While great efforts are made to improve children’s well-being in childcare environments, far less attention is paid to caregivers’ well-being. Evidence shows compassion- and mindfulness-based programs and strategies enhance both caregiver and child well-being, which may reduce burnout, stress and depression — and lead to children receiving more sensitive and responsive care.
Holly Hatton-Bowers, assistant professor of child, youth and family studies, is collaborating internationally with researchers to adapt compassion- and mindfulness-based programs developed in the U.S. to support caregivers, young children and college students in Recife, Brazil. The team aims to cultivate resilience, compassion and kindness among caregivers to improve well-being and increase capacity to deliver high-quality care to young children by adapting Nebraska Extension’s Cultivating Healthy Intentional Mindful Educators (CHIME) program.
CHIME is an eight-week professional development program that provides education and guidance for practicing mindfulness and compassion-based strategies. It also provides time for caregivers to engage in reflective practice and use mindfulness with young children.
Engaging in mindfulness and reflective practice benefits health and well-being of both providers and young children — including reduced stress, improved emotion regulation, better sleep quality, increased focus and attention, and enhanced relationships.
Through the Nebraska-Brazil Early Childhood Partnership, Hatton-Bowers has established relationships with several Brazilian colleagues interested in using compassion- and mindfulness-based strategies in education and medical settings.
Researchers aim to identify whether CHIME’s strategies are acceptable to early childhood caregivers and primary school teachers in Recife, an area with children and families dramatically impacted by the country’s 2015-16 Zika outbreak. They also hope to eventually create and evaluate mindfulness program for college students attending the Universidade Federal Rural De Pernambuco who plan to work in education.
Since 2017, 233 Nebraska educators have completed CHIME. Most participants report decreases in stress and burnout, emotion dysregulation and increases in perceived general health, quality of sleep, caregiving efficacy and having control at work. They also report being more mindful, aware and observant in general.
Hatton-Bowers’ collaborators at Universidade Federal Rural de Pernambuco include Pompéia Villachan-Lyra, and graduate student Ana Maria da Fonte Alves, who is also working on the project as a trained facilitator and helped translate the CHIME program into Portuguese.
“I am excited to adapt CHIME to the Brazilian reality and guide teachers to use mindfulness and compassion in their daily lives,” da Fonte Alves said. “I believe that having educators learn about mindfulness provides powerful and effective strategies for teachers — especially those who work with early childhood education.”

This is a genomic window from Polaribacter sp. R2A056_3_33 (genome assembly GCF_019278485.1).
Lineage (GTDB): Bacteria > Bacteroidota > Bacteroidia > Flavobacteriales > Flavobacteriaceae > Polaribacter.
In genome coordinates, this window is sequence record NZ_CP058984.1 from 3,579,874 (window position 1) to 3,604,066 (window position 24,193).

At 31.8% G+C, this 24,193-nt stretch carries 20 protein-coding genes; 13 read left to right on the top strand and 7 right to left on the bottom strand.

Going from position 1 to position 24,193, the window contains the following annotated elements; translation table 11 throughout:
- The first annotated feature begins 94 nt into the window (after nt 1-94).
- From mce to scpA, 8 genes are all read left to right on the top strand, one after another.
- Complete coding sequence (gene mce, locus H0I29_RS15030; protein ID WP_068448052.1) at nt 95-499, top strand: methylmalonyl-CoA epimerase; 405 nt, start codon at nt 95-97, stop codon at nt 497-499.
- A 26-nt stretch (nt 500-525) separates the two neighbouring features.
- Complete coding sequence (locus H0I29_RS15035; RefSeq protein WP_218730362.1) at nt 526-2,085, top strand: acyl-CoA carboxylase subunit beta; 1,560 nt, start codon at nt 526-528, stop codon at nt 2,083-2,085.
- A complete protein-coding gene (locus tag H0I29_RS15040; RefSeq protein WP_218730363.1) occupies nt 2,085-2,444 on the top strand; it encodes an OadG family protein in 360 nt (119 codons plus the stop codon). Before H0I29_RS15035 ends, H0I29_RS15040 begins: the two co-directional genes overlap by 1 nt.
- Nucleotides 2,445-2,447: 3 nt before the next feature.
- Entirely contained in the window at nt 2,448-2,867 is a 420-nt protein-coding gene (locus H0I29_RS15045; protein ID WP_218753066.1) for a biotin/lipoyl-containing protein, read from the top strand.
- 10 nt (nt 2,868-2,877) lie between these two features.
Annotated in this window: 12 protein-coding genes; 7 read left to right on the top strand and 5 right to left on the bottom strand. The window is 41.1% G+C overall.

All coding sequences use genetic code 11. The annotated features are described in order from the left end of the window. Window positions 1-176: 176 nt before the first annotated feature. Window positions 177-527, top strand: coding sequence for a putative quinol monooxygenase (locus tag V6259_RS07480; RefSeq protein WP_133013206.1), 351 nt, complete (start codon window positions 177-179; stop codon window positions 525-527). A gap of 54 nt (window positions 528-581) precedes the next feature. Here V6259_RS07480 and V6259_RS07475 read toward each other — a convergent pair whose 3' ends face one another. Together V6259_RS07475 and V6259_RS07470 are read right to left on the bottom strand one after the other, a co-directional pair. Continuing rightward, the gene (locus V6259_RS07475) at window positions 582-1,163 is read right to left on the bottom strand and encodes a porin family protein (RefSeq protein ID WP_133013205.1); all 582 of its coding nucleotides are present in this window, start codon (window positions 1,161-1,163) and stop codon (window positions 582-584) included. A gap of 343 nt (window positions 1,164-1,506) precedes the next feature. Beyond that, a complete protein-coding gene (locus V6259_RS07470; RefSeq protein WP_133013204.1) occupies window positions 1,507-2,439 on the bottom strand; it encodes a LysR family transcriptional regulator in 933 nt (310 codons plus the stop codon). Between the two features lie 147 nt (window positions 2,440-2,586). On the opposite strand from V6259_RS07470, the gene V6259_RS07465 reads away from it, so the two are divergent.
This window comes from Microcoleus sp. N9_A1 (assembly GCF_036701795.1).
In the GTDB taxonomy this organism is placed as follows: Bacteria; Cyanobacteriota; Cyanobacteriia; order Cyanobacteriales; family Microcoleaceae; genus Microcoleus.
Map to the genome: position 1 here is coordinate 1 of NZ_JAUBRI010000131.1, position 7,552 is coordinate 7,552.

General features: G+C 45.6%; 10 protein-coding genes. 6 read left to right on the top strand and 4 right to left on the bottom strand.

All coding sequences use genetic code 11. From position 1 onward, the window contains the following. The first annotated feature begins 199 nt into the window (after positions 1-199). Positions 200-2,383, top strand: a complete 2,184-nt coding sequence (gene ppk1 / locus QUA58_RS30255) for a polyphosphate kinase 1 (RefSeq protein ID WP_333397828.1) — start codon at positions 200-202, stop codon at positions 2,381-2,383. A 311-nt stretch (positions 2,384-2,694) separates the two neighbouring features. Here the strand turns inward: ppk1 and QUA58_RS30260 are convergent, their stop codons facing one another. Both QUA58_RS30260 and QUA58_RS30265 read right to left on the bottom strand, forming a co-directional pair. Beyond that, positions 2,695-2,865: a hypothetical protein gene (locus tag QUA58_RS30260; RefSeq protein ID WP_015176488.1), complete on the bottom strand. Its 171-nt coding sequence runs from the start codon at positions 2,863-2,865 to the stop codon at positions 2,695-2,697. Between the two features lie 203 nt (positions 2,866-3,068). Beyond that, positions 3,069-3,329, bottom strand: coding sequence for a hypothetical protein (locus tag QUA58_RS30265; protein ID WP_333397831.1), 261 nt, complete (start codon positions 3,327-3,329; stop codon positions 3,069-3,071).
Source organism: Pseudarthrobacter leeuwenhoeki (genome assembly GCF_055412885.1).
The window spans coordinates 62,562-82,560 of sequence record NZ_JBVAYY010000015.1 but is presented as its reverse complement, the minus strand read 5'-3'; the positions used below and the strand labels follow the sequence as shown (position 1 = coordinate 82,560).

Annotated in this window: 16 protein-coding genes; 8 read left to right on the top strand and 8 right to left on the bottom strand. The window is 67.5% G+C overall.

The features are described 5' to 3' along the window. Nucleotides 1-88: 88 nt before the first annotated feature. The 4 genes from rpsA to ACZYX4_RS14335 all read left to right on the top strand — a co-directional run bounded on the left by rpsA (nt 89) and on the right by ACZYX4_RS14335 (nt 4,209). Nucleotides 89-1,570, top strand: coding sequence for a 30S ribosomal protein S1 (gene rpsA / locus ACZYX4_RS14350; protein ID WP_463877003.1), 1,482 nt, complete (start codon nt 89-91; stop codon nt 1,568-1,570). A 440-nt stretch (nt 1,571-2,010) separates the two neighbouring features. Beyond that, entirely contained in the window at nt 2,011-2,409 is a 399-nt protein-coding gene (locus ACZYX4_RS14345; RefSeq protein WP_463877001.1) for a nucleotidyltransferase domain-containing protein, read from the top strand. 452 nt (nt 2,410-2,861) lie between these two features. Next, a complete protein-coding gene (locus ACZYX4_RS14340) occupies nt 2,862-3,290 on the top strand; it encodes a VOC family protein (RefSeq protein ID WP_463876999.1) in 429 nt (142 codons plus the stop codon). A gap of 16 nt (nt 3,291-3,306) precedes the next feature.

In a recent survey of 237 early childhood teachers working in Recife, Brazil, as part of da Fonte Alves’ thesis, 19% of the teachers agreed that their emotional health was poor or very poor and 51% reported they were not dealing with their stressors well.
During early childhood, children are rapidly developing important social-emotional skills, and they need caring, attuned adults to help them understand adaptive, healthy ways to regulate emotions.”
— Holly Hatton-Bowers, assistant professor, CYAF
Hatton-Bowers plans to begin the CHIME professional development pilot in Brazil this fall after 55 early childhood teachers and caregivers expressed interest in participating in the all-virtual training program. Initially, da Fonte Alves will deliver CHIME to small groups of teachers.
“Some facilitators say it’s more effective virtually,” Hatton-Bowers said. “They report that participants feel comfortable expressing their thoughts and feelings in a virtual space, and there is a high level of engagement.”
As a former early childhood educator, Hatton-Bowers has long been aware of the importance of teachers leading by example.
“During early childhood, children are rapidly developing important social-emotional skills, and they need caring, attuned adults to help them understand adaptive, healthy ways to regulate emotions,” she said. “The intention of CHIME is to support directors and early childhood educators to use mindfulness- and compassion-based strategies to be more emotionally regulated.”
Hatton-Bowers emphasizes that CHIME is not just focused on stress reduction. Its broader scope focuses on enhancing relationships in a more responsive and healthy way.
“People in the early childhood education system are essential workers, and there are systemic issues that need to be addressed for early childhood educators to feel supported and valued in their roles,” she said. “Though CHIME does not address many of these systemic barriers and inequities, it is one way to elevate the importance of educator well-being and encouraging leadership to provide their staff with the support, time, and space to focus on educator’s emotional well-being.”
Learn more about CHIME in the CYFS Research Network.